Calculating Bandwidth needs

Hi,

I have this application that I know transmits/receives, on avarage, 17k. I have been told that I will have 3000 concurrent users and have been asked to do some capacity management docs. Not 100% sure where to start.

Is it just a case of peek usage is 17k * 3000 = 49mb pipe???? Doesnt sound right to me :)

Not sure where to start really. Any help please?
Thanks
Smurff
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jhanceCommented:
17k (what?).  The figure "17K" I assume means 17,000.  But it's unit-less and therefore meaningless.  Could be bits/sec, bytes/sec, or even something else.

It's like saying "my car can go 80".  Well depending on where you live 80 could mean different things...
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smurffAuthor Commented:
Sorry, assumptions.

17k is the amount of data needed per "Use Case" e.g. Submitting a ticket and reading a reply. I measured it with a software packet viewer.

So, assuming I dont know much about bandwidth, I am thinking that if I have 3000 concurrent users doing this constantly 24/7, what am I looking at? Do I need to specify speed as well? e.g. bytes/sec

Since its quite small I thought that it would be latency bound and not bandwidth bound but I have been asked to quantify.

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jhanceCommented:
17k WHAT??  Bytes, bits?

Assuming BYTES (and note that most data lines are sold in BITS/SEC) we also need to know the RATE of ticket submission.  That will give you the AVERAGE speed needed in your data line.

Another factor is your specification for worst case performance.  How long, as a maximum, can it take for a customer to submit such a ticket assuming a certain maximum number of customers are accessing the site at once.  This will give you your PEAK speed needed.

Then talk to your data line provider and see what they recommend.  Some lines (like T-1) are fixed speed.  Others are variable and support "bursting" to help you in those few minutes/day when you get a higher than average loading.  There are many options here but buying 50% (or more) extra bandwidth to support a peak period only a few minutes long during a day might not make sense.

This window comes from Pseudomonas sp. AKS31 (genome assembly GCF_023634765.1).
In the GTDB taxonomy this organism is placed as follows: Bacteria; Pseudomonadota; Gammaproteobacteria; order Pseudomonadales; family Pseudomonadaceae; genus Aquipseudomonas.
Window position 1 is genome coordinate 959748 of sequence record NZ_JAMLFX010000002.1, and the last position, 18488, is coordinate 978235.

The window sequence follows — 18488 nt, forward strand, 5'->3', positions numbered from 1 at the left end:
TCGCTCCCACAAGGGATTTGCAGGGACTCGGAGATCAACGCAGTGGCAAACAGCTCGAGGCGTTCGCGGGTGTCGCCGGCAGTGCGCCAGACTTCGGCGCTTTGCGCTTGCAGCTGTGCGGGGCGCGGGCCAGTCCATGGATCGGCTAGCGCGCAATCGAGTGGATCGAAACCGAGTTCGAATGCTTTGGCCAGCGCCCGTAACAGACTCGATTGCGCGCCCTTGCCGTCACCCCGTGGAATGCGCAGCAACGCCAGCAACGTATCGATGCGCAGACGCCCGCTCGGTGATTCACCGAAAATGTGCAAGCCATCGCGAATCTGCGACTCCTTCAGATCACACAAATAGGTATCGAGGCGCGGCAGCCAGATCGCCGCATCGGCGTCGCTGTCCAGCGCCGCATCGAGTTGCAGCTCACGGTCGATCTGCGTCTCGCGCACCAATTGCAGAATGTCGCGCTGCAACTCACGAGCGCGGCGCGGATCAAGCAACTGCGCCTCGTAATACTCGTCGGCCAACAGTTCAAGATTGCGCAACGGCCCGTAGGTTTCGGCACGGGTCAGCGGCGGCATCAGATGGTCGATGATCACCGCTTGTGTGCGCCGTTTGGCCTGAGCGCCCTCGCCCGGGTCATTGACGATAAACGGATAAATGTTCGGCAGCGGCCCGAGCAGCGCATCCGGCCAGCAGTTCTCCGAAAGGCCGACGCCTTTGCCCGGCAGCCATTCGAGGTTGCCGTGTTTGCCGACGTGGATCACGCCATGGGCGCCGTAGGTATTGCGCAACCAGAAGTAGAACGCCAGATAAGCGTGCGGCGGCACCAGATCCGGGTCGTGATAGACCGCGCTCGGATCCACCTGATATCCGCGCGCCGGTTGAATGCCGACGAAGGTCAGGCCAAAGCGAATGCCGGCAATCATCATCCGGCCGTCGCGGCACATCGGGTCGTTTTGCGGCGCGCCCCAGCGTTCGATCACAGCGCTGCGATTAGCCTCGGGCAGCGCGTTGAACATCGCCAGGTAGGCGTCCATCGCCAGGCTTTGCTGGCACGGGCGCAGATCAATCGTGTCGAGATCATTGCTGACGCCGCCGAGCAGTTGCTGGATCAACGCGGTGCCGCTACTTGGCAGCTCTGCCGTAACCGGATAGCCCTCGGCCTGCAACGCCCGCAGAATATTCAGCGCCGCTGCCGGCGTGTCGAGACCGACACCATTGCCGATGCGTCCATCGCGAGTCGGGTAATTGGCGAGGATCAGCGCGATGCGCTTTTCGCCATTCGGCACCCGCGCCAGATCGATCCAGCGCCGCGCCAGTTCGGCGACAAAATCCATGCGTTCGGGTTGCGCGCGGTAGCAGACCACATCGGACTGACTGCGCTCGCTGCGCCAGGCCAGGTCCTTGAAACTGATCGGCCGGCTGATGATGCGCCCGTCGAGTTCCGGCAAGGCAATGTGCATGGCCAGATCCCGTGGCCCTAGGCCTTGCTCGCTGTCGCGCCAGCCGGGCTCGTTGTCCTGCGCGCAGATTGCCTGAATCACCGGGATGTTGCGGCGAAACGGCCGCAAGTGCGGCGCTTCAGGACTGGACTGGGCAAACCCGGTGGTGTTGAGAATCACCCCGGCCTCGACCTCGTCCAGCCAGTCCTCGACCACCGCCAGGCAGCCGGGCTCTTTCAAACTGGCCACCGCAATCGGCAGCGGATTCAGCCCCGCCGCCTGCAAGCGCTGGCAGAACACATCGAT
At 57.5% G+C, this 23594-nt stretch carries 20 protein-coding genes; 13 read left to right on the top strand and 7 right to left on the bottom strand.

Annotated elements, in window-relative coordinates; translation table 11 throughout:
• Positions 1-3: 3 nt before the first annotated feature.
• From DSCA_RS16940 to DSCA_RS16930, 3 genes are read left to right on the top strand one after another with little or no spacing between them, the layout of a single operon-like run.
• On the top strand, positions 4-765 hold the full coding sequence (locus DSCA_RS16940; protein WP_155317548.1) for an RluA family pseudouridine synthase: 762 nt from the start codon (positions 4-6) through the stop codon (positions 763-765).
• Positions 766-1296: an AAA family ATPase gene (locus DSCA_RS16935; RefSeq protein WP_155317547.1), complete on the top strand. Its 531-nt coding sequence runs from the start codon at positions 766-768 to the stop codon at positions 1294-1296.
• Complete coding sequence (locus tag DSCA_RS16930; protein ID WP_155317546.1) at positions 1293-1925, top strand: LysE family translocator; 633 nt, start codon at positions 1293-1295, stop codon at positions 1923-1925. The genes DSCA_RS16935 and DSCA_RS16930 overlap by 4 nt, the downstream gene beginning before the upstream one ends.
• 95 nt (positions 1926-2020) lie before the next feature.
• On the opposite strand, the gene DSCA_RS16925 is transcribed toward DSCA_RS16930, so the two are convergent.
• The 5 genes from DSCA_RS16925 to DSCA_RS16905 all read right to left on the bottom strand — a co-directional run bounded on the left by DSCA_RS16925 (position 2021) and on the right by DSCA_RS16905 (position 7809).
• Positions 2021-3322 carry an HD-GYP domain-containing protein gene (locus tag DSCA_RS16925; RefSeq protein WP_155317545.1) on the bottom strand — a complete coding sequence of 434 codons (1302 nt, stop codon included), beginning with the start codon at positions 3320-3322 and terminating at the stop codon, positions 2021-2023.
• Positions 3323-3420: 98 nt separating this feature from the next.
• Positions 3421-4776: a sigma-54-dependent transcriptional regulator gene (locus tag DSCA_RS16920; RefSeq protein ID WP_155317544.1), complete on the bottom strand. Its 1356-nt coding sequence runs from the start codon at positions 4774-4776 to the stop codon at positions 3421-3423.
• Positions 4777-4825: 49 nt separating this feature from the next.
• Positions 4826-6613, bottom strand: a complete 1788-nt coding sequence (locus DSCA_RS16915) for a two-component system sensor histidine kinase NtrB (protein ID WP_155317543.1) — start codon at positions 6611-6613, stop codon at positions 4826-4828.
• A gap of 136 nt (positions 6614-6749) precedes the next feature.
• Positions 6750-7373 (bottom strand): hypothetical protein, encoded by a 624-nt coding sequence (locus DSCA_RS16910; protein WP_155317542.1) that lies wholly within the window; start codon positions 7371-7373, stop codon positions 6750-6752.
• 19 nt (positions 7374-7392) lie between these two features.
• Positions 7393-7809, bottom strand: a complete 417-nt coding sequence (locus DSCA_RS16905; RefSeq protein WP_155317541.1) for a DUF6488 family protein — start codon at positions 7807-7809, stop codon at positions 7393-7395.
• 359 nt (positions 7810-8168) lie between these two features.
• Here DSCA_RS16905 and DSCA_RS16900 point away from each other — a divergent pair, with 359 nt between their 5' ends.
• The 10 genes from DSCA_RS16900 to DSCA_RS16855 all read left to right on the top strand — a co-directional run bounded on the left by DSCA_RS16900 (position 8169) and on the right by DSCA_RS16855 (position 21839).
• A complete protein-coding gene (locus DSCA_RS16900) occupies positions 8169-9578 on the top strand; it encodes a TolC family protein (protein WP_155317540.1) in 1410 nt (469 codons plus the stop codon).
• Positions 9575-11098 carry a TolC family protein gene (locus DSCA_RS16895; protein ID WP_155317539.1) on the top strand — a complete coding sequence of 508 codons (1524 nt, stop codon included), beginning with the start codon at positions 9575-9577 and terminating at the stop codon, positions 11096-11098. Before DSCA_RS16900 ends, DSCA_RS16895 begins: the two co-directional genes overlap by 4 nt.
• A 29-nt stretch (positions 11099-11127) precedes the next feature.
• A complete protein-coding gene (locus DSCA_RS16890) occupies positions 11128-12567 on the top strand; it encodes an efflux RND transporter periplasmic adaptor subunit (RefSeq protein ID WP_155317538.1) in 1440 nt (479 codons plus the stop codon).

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pseudocyberCommented:
A little trickly.  Depends on a few factors - mostly will the 3000 concurrent users be submitting tickets and reading replies at the exact same time?  If you have 3000 concurrent, then your peak usage is likely to be greater.

Here's how I ran the numbers:

17KiloBytes      17000
bits      136000

kbps      136
mbps      0.136
3000 CC      408 Mb (CC=Concurrent Connections)

17KiloBits      17000

kbps      17
mbps      0.017
3000 CC      51 Mb (CC=Concurrent Connections)
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smurffAuthor Commented:
Thanks, both of you.

jhance, yes kilobytes. But it also made sense, and after reading a few sites, that this will effect the speed of the application. Currently there are no SLA against this but I am sure there will be.

pseudocyber, thanks also but from the network diagrams I have, none of the current pipes have this type of capacity. The largest is 40mb pipe. This is for a large investment bank in London and they run lots of apps on this already. Asking for a 400mb pipe will mean I will get laughed at. Is this really correct?

One idea I am thinking is that if I can make a stress tool to simulate the 3000 cu, then I can measure how much bandwidth is needed, not 100% sure how to, Im sure a router of some kind would help. Maybe :)

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pseudocyberCommented:
Well, are you REALLY going to have 3000 concurrent users making the same request at the same time?
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smurffAuthor Commented:
Supposed to be. Its a trouble ticketing system. So this means incidents, problems, request for changes, IMACS (installs, moves, adds and changes). So 3000 is peek from global connections from America, Europe, Asia and Australia.
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pseudocyberCommented:
I notice you said Transmit/Receive = 17KB.  Since I don't know how much of each, I'll divide by 2 to average it into half receive, half transmit.

You still need a 217Mb pipe to accomodate 3000 connections simultaneously transferring 17KB back and forth.

KB      17      17
B      "=17*1024"      18088
bits      "18088*8"        144704

half bits      "=144704/2"      72352

bps      "=72352"      72352
Kbps      "=72352/1000"      72.352
Mbps      "=72.352/1000"      0.072352

3000 Users  "=.072352*3000"      217.056 Mbps
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smurffAuthor Commented:
Top stuff thanks. I was just thinking that I should ask for how many concurrent users from each location. That way I dont need to ask for one big pipe, but thanks for all your work, really.

Kind regards
Smurff
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